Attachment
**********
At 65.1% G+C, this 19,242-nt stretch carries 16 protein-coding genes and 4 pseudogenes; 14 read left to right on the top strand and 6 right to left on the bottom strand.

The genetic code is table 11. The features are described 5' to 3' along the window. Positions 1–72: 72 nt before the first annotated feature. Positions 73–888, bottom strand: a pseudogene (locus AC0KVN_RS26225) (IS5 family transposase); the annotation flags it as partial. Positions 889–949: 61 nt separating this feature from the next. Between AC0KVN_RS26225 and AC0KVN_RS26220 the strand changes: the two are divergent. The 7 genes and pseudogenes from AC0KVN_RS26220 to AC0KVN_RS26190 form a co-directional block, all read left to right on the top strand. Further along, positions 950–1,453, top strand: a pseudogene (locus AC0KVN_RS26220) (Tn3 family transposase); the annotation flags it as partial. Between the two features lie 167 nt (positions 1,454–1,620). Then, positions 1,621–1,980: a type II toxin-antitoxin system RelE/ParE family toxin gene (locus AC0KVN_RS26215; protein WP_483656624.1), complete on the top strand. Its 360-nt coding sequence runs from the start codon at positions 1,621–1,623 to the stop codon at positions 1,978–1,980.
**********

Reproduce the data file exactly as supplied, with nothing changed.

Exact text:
At 65.1% G+C, this 19,242-nt stretch carries 16 protein-coding genes and 4 pseudogenes; 14 read left to right on the top strand and 6 right to left on the bottom strand.

The genetic code is table 11. The features are described 5' to 3' along the window. Positions 1–72: 72 nt before the first annotated feature. Positions 73–888, bottom strand: a pseudogene (locus AC0KVN_RS26225) (IS5 family transposase); the annotation flags it as partial. Positions 889–949: 61 nt separating this feature from the next. Between AC0KVN_RS26225 and AC0KVN_RS26220 the strand changes: the two are divergent. The 7 genes and pseudogenes from AC0KVN_RS26220 to AC0KVN_RS26190 form a co-directional block, all read left to right on the top strand. Further along, positions 950–1,453, top strand: a pseudogene (locus AC0KVN_RS26220) (Tn3 family transposase); the annotation flags it as partial. Between the two features lie 167 nt (positions 1,454–1,620). Then, positions 1,621–1,980: a type II toxin-antitoxin system RelE/ParE family toxin gene (locus AC0KVN_RS26215; protein WP_483656624.1), complete on the top strand. Its 360-nt coding sequence runs from the start codon at positions 1,621–1,623 to the stop codon at positions 1,978–1,980.